Archive for October, 2010

Prototyping a todo list in Google App Engine

Thursday, October 14th, 2010

In this walkthrough we’ll build a simple to-do list on Google App Engine so that users can log in and add new items to the to-do list, which are stored and displayed back to them later. (Much of this walkthrough follows the Getting Started documentation from the Google App Engine docs, and I’ll refer to those sections as they match up.)

The first thing to do is to install Google App Engine (available on Mac, Windows and Linux) and the Google App Engine Launcher (available on Mac and Windows platforms). These instructions for installation are helpful; you’ll need Python 2.5 installed, on a Mac it should already be present.

Once it’s installed (on a Mac be sure to copy the App Engine Launcher to your desktop rather than running it from the disk image), open the Google App Engine Launcher, which will show an empty list. To create a new application, click the + button. Enter the name of your app (use a name that’s all lowercase letters and numbers) and where you want to store the files (putting this in your repository would be great, for example).

This will create a folder with three files in it: app.yaml (for configuration), index.yaml (for advanced use of the database) and the file we most care about where our server-side code exists. You can open this folder in the Finder/Explorer and open in your favorite Python IDE or text editor.

Back to the App Engine Launcher: select your application from the list, click “Run” and (hopefully) the small icon next to your app will turn green. Now just click “Browse” to open the application in your browser. “Hello World!” without writing a line of code. Congratulations.

Also, now your application is running on a mini-web server on your machine. This is a huge advantage because you can quickly and easily make changes to the code on your own machine and immediately see the effects by refreshing your browser. You don’t need to install, maintain or configure a web server, App Engine’s mini-server is fine. To test this quick updating, change “Hello World” in to “Hello IO Lab” and refresh to prove to yourself that updates work.

Now, Google provides all these neat services, so let’s take advantage of one: users. This way we can welcome the user personally rather than welcoming the entire class. (Getting Started explanation | Reference Documentation)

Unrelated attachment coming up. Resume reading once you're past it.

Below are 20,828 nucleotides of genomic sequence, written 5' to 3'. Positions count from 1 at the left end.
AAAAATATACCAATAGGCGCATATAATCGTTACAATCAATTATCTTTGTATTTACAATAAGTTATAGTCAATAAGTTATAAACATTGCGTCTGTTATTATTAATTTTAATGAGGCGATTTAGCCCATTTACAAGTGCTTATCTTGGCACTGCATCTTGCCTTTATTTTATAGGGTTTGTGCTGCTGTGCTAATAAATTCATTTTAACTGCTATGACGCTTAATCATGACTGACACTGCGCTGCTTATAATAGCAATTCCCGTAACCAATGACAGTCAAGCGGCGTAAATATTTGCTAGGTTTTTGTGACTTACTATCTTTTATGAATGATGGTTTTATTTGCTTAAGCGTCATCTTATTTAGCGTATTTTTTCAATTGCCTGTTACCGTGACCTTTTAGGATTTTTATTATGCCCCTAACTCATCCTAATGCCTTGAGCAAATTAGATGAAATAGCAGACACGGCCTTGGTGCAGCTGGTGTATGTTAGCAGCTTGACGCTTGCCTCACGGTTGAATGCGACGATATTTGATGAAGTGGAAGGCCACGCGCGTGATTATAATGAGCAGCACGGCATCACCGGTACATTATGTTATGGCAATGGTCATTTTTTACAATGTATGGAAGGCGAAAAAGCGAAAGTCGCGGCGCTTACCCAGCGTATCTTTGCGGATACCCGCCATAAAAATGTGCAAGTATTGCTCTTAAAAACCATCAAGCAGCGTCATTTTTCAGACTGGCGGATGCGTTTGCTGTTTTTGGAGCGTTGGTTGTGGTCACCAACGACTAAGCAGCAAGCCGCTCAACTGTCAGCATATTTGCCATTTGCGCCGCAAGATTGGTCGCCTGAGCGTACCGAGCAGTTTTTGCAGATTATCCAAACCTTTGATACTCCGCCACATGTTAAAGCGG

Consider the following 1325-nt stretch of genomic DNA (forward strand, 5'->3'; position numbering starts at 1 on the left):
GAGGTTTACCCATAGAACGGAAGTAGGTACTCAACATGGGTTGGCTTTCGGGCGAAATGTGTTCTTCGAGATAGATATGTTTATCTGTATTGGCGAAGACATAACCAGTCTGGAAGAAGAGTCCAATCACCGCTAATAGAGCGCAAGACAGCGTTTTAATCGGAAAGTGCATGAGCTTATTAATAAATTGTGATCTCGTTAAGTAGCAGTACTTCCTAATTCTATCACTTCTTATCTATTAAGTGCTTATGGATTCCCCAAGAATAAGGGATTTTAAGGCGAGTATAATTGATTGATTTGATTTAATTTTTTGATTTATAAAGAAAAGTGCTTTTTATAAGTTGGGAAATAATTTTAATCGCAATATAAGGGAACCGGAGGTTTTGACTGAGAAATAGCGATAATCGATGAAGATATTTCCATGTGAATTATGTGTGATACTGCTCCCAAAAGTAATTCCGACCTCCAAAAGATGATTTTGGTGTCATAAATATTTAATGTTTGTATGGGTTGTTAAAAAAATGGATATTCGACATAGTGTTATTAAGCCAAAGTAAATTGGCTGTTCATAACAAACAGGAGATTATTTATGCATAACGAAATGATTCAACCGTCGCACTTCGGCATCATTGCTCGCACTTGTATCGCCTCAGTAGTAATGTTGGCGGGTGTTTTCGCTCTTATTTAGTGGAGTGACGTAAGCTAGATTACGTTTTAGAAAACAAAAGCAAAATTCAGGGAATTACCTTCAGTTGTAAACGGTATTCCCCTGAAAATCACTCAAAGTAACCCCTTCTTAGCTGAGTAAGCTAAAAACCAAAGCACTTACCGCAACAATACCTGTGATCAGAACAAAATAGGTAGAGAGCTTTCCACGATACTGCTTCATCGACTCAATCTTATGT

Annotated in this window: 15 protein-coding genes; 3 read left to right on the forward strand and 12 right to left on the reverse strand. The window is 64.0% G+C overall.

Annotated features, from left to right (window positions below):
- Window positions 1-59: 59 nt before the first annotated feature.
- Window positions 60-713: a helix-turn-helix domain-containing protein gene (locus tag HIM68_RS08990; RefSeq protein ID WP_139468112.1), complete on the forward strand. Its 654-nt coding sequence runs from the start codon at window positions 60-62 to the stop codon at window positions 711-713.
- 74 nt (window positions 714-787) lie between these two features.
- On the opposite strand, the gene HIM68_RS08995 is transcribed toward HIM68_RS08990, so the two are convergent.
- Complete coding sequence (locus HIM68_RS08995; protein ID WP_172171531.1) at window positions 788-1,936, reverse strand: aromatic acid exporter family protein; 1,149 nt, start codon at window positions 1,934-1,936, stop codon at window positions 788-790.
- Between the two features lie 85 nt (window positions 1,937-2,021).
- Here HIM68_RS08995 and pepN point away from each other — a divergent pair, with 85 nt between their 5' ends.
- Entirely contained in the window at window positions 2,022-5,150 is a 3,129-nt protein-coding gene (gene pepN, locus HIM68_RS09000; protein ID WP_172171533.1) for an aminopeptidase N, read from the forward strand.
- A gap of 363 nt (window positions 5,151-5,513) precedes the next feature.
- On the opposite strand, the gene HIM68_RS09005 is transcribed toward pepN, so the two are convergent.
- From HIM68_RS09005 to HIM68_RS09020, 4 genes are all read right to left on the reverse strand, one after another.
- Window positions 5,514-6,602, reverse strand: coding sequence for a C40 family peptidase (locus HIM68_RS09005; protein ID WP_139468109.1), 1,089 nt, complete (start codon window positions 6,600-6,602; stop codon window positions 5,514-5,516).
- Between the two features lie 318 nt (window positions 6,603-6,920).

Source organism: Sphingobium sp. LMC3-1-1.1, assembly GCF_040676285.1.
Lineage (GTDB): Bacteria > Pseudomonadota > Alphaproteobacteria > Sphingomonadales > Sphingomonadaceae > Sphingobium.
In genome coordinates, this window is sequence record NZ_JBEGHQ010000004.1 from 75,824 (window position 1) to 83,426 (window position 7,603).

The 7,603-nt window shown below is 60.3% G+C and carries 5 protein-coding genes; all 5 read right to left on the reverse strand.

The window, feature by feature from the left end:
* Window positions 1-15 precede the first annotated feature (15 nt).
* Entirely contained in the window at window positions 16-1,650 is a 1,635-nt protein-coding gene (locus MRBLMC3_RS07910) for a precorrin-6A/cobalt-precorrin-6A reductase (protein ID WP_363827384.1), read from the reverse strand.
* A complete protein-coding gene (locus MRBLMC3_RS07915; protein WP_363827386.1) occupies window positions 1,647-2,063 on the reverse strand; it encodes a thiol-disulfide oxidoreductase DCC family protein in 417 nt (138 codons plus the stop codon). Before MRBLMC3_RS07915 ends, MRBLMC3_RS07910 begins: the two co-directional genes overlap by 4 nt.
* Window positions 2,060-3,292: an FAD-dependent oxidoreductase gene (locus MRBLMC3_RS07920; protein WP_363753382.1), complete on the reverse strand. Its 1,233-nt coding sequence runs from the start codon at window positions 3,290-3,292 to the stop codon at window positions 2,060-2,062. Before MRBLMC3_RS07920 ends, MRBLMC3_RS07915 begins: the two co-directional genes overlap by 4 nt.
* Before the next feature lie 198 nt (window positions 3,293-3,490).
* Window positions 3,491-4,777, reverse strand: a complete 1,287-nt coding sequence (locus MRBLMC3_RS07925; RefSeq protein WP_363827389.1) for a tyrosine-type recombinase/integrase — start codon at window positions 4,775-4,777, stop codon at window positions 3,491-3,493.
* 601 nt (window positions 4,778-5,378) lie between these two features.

Copying from the documentation, add this new Python library import at the top of your

	from google.appengine.api import users

And inside the get(self): method, let’s replace the existing single line with the following:

    user = users.get_current_user()

    if user:
      self.response.out.write('Hello, ' + user.nickname())

(Be careful about indentation. Python requires that all indentation be done the same way: either all with spaces or all with tabs. And indentation must line up or your program will fail to execute.)

If you refresh the page now, your local mini-server will come up with a little fake login page, where you can enter any username you want and click “Login”. You should then be welcomed by email address. How would this work in the real world? Let’s upload our app to Google and see. (Getting Started docs)

From the Launcher, click “Dashboard” for this app. Oh noes, it doesn’t exist! Click “Return to Applications screen” to see your list of Applications (you’ll probably have none) and click the button to “Create Application”. Pick an available subdomain name (which is also called your appid) and give your application a title. If this is your first app, Google will make you jump through some hoop that includes SMS verification. This shouldn’t take too long, but you can keep testing on your own machine without uploading, if you want.

You’ll need to specify your selected appid in the app.yaml configuration file in your application’s folder. Enter it after application: .

Now, back in the Launcher, just click “Deploy”, enter your Google username and password and your application files will be uploaded to Google’s servers. Then go to http://<your-appid> and your code is running, except with a real Google login. Congratulations, your application is running in the cloud! Clicking “Dashboard” in the Launcher now will show you a web page with stats and various information about your app’s execution on Google servers.

Most of the time, though, we want to test by using the mini web-server, which picks up changes automatically. So let’s switch back to that by clicking “Run” again. (Deploying your application to the production server will stop it on your mini server.)

Now, we’re combining our presentation and behavior here, which we’ve told you is a bad thing. So let’s move the presentation into an HTML file and keep just the logic in Python.

Create a new file in the same folder called index.html (the HTML skeleton file on the course web site is a good place to start). Here you can fill in the <title> element, make things look nice, and not be mixed up with Python. We’ll leave a little placeholder for the user’s nickname, using a templating language. (Getting Started docs | Django Templating docs)

    <h1>Hello, {{nickname}}</h1>

Now, in, we’ll import two additional libraries:

    import os
    from google.appengine.ext.webapp import template

And then render the template with values we store in a simple Python dictionary:

    nickname = user.nickname()
    template_values = {'nickname': nickname}

    path = os.path.join(os.path.dirname(__file__), 'index.html')
    self.response.out.write(template.render(path, template_values))

Refreshing the page in your browser now should show a nicely formatted page with a large heading welcoming the user by their nickname. Now let’s make this a little more interactive, by adding a form where a user can add a to-do item. In index.html:

	<form action="" method="post">
		<input type="text" name="item" value="To-do item"/>
		<input type="submit"/>

I’m using action="" just because it’s the simplest possible thing: it’ll call back to the same page, but use post instead of the usual get, since we’re submitting data. To respond to the post form submission, we define a new function in the same class:

    def post(self):